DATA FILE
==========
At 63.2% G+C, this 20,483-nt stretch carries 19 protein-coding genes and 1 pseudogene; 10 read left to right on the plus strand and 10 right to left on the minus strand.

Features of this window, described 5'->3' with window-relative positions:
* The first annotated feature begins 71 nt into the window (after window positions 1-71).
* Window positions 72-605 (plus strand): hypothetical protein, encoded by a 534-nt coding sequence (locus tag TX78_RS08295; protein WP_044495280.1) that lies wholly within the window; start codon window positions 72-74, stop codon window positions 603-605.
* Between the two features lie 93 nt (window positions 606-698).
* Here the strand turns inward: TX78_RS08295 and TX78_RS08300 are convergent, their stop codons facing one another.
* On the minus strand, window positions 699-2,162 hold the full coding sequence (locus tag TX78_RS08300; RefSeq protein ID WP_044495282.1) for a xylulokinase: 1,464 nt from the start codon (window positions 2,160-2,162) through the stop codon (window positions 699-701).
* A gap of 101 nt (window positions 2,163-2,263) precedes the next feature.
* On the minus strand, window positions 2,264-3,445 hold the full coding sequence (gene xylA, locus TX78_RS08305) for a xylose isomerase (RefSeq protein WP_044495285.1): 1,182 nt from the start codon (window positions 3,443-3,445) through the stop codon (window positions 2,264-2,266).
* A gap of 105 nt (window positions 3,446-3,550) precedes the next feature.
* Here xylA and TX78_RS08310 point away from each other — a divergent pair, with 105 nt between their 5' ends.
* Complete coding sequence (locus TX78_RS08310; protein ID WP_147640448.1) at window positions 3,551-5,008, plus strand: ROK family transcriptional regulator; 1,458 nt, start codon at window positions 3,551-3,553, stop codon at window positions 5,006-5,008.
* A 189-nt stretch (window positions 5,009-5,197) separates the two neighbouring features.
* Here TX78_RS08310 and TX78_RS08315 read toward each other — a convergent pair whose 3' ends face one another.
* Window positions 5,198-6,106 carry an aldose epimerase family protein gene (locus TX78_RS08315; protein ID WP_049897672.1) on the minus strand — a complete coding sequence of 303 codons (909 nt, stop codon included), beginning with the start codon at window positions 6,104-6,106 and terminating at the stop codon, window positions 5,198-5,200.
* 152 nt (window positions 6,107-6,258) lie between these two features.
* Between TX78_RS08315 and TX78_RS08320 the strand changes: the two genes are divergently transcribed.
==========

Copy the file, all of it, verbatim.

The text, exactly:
At 63.2% G+C, this 20,483-nt stretch carries 19 protein-coding genes and 1 pseudogene; 10 read left to right on the plus strand and 10 right to left on the minus strand.

Features of this window, described 5'->3' with window-relative positions:
* The first annotated feature begins 71 nt into the window (after window positions 1-71).
* Window positions 72-605 (plus strand): hypothetical protein, encoded by a 534-nt coding sequence (locus tag TX78_RS08295; protein WP_044495280.1) that lies wholly within the window; start codon window positions 72-74, stop codon window positions 603-605.
* Between the two features lie 93 nt (window positions 606-698).
* Here the strand turns inward: TX78_RS08295 and TX78_RS08300 are convergent, their stop codons facing one another.
* On the minus strand, window positions 699-2,162 hold the full coding sequence (locus tag TX78_RS08300; RefSeq protein ID WP_044495282.1) for a xylulokinase: 1,464 nt from the start codon (window positions 2,160-2,162) through the stop codon (window positions 699-701).
* A gap of 101 nt (window positions 2,163-2,263) precedes the next feature.
* On the minus strand, window positions 2,264-3,445 hold the full coding sequence (gene xylA, locus TX78_RS08305) for a xylose isomerase (RefSeq protein WP_044495285.1): 1,182 nt from the start codon (window positions 3,443-3,445) through the stop codon (window positions 2,264-2,266).
* A gap of 105 nt (window positions 3,446-3,550) precedes the next feature.
* Here xylA and TX78_RS08310 point away from each other — a divergent pair, with 105 nt between their 5' ends.
* Complete coding sequence (locus TX78_RS08310; protein ID WP_147640448.1) at window positions 3,551-5,008, plus strand: ROK family transcriptional regulator; 1,458 nt, start codon at window positions 3,551-3,553, stop codon at window positions 5,006-5,008.
* A 189-nt stretch (window positions 5,009-5,197) separates the two neighbouring features.
* Here TX78_RS08310 and TX78_RS08315 read toward each other — a convergent pair whose 3' ends face one another.
* Window positions 5,198-6,106 carry an aldose epimerase family protein gene (locus TX78_RS08315; protein ID WP_049897672.1) on the minus strand — a complete coding sequence of 303 codons (909 nt, stop codon included), beginning with the start codon at window positions 6,104-6,106 and terminating at the stop codon, window positions 5,198-5,200.
* 152 nt (window positions 6,107-6,258) lie between these two features.
* Between TX78_RS08315 and TX78_RS08320 the strand changes: the two genes are divergently transcribed.